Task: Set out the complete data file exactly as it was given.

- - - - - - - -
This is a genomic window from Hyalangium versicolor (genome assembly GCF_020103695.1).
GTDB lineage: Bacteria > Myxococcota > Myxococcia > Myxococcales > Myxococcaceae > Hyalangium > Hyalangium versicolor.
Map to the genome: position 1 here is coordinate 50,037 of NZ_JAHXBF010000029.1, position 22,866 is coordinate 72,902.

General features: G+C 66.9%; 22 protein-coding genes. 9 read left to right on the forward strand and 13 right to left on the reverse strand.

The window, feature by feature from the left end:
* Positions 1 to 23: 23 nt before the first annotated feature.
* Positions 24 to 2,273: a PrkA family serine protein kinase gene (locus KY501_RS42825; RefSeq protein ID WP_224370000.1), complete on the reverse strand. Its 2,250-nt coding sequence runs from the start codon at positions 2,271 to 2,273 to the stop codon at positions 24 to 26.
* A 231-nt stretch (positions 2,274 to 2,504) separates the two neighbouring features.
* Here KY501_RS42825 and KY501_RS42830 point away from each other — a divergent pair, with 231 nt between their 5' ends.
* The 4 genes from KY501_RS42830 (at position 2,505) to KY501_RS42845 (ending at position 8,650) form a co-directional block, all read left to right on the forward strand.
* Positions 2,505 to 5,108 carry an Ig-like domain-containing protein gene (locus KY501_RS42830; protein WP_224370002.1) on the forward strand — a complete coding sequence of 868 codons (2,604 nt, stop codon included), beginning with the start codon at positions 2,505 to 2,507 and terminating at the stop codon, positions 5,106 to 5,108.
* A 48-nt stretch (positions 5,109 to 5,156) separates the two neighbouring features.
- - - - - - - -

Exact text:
This is a genomic window from Hyalangium versicolor (genome assembly GCF_020103695.1).
GTDB lineage: Bacteria > Myxococcota > Myxococcia > Myxococcales > Myxococcaceae > Hyalangium > Hyalangium versicolor.
Map to the genome: position 1 here is coordinate 50,037 of NZ_JAHXBF010000029.1, position 22,866 is coordinate 72,902.

General features: G+C 66.9%; 22 protein-coding genes. 9 read left to right on the forward strand and 13 right to left on the reverse strand.

The window, feature by feature from the left end:
* Positions 1 to 23: 23 nt before the first annotated feature.
* Positions 24 to 2,273: a PrkA family serine protein kinase gene (locus KY501_RS42825; RefSeq protein ID WP_224370000.1), complete on the reverse strand. Its 2,250-nt coding sequence runs from the start codon at positions 2,271 to 2,273 to the stop codon at positions 24 to 26.
* A 231-nt stretch (positions 2,274 to 2,504) separates the two neighbouring features.
* Here KY501_RS42825 and KY501_RS42830 point away from each other — a divergent pair, with 231 nt between their 5' ends.
* The 4 genes from KY501_RS42830 (at position 2,505) to KY501_RS42845 (ending at position 8,650) form a co-directional block, all read left to right on the forward strand.
* Positions 2,505 to 5,108 carry an Ig-like domain-containing protein gene (locus KY501_RS42830; protein WP_224370002.1) on the forward strand — a complete coding sequence of 868 codons (2,604 nt, stop codon included), beginning with the start codon at positions 2,505 to 2,507 and terminating at the stop codon, positions 5,106 to 5,108.
* A 48-nt stretch (positions 5,109 to 5,156) separates the two neighbouring features.